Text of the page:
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Comment Re:Pain (Score 2) 610

But that's the point isn't it? I cannot see a way in which my current work environment benefits from touch. I also cannot fathom how my work environment could be improved to work with touch and still get my work done in a convenient fashion.

It also goes beyond touch. Metro is basically one full screen application... so basically WordPerfect 5.1 or Lotus 1-2-3. These were superseded for a reason; there were better way to do things. Basically the "two full-screen apps and switching between them" was done in DOS days, and it made sense at the time because that's what computers were capable of at the time. These days it makes almost zero sense on a desktop. It works on a tablet, but only because of the small screen and relatively limited screen real-estate.

On the two 24" monitors I have at work I often have 4 or 5 windows visible at once at a minimum, sometimes with another poking out of a side of another window so I can monitor a copy job or somesuch. You can't do this with Metro... at all. No, the "pinned apps" don't count because their display is utterly retarded, fixing you to a particular size and format which is convenient for... well... a list of emails perhaps.

Never mind that Metro doesn't work well or at all with multiple monitors... and using it as a start button is ridiculous because of the jarring and annoying transitions between two completely isolated environments. Yes, that's because most of my apps are desktop apps, but even where metro apps are available I still prefer to use the desktop apps because of the aformentioned flexibility in placing the windows where I want to and moving/resizing them according to my workflow.

I do agree that touch has its place, and agree that in my particular work environment it doesn't work while in others it might... but primiarly touch is only usable or useful when you have something actually cradled in your hands or arms... like a tablet. Even on my laptop it would be inconvenient and a pain in the environment where I use it (on a table/desk) as I mentioned before but you conveniently overlooked. The whole article and comments basically say the same thing; touch works fine on tablets but why foist it on the desktop/laptop where it does not work or belong? Optional, yes... that makes sense... but default?

I think the problem here is that Microsoft thinks it's Apple and can tell the customers exactly what they want and they'll just take it. Here's a hint; there's a reason Apple's market share is small and it's not necessarily because they're expensive (a strawman argument that really went away about 6 or 7 years ago). It's because Apple targets a very specific subset of the customer base. I love OSX as much as the next man, but use Linux or Windows to get most of my work done. My Macbook Pro primarily gets wheeled out when I have a specific need but otherwise stays mostly unused because there are things that OSX won't or won't do easily because Apple says it shouldn't... not any technical limitations. Microsoft wants to do the same thing but is failing to realize that Windows 8 is less of the right tool than Windows 7 was. If they continue with this trajectory then people who want to get stuff done will go elsewhere.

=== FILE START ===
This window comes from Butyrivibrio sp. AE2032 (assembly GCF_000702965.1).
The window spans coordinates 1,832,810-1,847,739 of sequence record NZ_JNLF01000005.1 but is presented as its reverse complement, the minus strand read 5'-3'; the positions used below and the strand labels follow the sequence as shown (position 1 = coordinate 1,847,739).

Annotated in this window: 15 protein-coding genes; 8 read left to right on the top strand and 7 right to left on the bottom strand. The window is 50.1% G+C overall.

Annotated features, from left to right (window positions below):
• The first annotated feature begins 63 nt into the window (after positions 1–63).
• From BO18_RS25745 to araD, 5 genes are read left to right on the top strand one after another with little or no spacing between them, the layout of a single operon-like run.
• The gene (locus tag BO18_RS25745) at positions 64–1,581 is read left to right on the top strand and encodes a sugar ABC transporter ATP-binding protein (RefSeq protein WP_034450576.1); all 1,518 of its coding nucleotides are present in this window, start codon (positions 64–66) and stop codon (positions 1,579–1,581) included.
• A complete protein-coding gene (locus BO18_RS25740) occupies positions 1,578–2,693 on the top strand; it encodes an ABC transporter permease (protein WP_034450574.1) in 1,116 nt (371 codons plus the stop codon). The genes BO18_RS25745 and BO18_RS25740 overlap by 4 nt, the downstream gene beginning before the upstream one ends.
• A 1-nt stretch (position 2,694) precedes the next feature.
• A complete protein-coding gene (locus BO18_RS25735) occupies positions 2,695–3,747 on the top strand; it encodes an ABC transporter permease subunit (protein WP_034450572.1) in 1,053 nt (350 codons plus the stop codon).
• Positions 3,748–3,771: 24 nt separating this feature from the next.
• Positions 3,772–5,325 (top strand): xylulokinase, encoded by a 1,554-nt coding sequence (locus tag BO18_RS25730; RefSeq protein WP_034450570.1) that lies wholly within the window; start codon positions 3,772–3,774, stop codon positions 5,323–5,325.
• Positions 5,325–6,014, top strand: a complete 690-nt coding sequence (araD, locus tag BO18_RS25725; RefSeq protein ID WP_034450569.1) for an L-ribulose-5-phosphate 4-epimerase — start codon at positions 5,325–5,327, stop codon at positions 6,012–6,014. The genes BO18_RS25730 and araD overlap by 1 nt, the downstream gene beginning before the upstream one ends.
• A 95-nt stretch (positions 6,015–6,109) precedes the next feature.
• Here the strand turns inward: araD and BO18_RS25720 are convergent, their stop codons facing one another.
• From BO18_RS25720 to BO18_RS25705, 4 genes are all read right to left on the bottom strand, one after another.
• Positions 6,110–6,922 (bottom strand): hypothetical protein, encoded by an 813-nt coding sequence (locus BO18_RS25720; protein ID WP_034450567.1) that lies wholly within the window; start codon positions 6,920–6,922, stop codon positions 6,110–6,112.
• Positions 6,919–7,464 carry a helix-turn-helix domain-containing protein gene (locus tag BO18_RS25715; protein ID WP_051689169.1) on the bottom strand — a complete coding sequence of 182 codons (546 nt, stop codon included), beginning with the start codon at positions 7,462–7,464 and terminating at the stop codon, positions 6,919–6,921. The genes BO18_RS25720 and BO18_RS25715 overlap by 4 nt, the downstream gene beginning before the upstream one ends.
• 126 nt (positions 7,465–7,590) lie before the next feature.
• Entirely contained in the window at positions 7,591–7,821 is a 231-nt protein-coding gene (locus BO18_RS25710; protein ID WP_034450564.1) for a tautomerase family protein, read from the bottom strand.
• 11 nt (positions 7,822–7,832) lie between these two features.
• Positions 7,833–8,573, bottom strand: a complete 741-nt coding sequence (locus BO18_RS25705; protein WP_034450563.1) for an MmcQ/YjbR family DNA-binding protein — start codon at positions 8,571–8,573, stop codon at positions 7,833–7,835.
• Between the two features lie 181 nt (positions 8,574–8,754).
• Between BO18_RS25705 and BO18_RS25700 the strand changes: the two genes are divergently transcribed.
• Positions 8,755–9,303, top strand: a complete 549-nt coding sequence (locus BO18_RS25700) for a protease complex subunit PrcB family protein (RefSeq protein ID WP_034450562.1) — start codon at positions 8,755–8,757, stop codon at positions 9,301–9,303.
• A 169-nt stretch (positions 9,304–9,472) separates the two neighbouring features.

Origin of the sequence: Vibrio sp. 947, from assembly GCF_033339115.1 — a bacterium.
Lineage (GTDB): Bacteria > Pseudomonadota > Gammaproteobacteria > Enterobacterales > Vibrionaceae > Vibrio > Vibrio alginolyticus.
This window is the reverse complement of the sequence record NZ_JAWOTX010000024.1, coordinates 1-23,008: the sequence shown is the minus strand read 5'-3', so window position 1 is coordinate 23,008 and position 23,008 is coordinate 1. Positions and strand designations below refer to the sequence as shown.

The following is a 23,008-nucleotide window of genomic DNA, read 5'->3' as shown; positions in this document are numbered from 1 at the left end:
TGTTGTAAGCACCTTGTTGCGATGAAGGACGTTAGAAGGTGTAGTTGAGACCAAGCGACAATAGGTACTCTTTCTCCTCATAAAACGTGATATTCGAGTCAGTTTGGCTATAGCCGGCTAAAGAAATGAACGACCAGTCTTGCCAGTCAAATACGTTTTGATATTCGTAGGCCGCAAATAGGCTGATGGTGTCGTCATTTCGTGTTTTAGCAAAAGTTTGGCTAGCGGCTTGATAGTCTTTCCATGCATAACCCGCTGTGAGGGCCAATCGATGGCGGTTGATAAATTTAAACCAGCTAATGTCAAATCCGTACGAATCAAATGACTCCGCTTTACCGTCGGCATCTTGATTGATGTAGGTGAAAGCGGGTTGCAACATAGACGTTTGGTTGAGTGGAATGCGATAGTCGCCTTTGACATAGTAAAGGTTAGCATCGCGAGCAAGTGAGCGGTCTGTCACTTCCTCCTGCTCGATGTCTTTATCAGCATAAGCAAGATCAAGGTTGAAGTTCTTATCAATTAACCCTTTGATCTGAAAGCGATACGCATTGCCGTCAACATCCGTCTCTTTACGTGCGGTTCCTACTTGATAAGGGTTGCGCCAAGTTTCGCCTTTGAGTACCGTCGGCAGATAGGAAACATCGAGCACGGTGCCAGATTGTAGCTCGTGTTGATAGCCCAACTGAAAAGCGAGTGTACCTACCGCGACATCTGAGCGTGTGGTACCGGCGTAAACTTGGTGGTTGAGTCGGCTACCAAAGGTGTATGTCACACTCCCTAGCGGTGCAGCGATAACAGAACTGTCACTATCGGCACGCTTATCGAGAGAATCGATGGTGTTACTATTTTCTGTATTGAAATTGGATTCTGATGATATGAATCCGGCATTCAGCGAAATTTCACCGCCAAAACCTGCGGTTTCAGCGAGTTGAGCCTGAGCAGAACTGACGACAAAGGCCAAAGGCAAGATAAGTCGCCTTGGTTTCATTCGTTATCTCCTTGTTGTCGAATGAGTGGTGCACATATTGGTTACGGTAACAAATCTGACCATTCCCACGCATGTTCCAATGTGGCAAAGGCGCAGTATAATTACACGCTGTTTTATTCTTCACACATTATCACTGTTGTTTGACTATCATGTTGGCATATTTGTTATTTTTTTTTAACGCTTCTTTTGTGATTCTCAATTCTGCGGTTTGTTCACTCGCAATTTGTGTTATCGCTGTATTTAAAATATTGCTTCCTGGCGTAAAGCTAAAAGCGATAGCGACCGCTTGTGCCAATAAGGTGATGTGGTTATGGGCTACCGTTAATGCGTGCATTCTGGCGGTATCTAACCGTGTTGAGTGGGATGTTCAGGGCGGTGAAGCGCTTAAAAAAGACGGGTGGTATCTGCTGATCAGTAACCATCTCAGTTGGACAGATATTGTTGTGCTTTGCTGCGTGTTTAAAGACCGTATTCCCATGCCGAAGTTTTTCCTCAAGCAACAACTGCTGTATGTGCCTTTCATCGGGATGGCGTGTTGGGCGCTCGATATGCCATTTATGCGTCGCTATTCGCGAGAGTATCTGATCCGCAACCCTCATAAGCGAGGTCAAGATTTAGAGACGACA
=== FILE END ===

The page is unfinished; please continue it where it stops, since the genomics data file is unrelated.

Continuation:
Comment Re:Pain (Score 1) 610

I use a laptop most of my time on a computer. I have a home laptop, and a work laptop... and in neither case would I want them to be touch screens. And for the record, I have used MANY touch screens in my career including the Surface, iPad, phones etc.

While I use my laptops as portable computing devices, more often than not (I'd say 90% of the time in fact) they are sitting in docking stations or attached in such a way that my 24" monitors (at work) are some 3 feet from my head. I don't have arms like an orang-utan, so in order to use these effectively as touch screens I would either have to move WAY closer (which then would require an awful lot of head motion with monitors that size) or indeed get smaller monitors. But then there's the eyestrain factor. I sit that far from my monitors because I have found it comfortable on my eyes. If I were to use the Metro start screen as my start menu, then every time I launched a new program I would have to sit up, lean forward, operate the menu and then lean back to my comfortable position with my hands on my keyboard to type. How is this better than the mouse that is FAR closer than my screen (being right next to my keyboard)?

To take this even further, when working on my laptop as I am this exact second, I sit about 2 feet from my 14" screen with my hands resting comfortably on the keyboard. If I want to use the mouse it is about 6" to the right of my right hand... lovely. Or I can just reach my thumbs down to my trackpad (which I actually do quite a bit when I'm on a roll). Using the Metro interface for app switching and launching, I would be reaching to my screen... and quite apart from the fact that I would end up with fingerprints on my screen (which annoys the hell out of me) I have just tried reaching out to the screen itself and found it intensely uncomfortable. I have to rotate my shoulders forward in order to reach it at all, my arms are extended at an uncomfortable angle. I would have to lean forward in order to use this comfortably and then my arms are no longer in the optimal position to type. This results in a lot of movement rocking back and forth, which while it may help me with my core abdominal strength a little does little for my back and is rather annoying. I have a good quality chair so I can sit at a decent angle for some time while working, without having to constantly shift around.

Sorry... I have used a Surface and it only works better than a laptop as a tablet... which the iPad also does just as well. I also run Windows 8 on this exact laptop I'm typing on, but after trying to live with Metro for two weeks I finally downloaded Classic Shell and find the entire OS transformed into exactly what Windows 8 should have been in the first place. There are a lot of other things I don't like, and Metro is the easiest one to fix... but yes it is the most visible problem with Windows 8. Of course, if Windows 8 had looked like my current desktop then Microsoft could never have sold it; it's far too much like Windows 7.

Comment Re:don't get the cart before the horse (Score 1) 230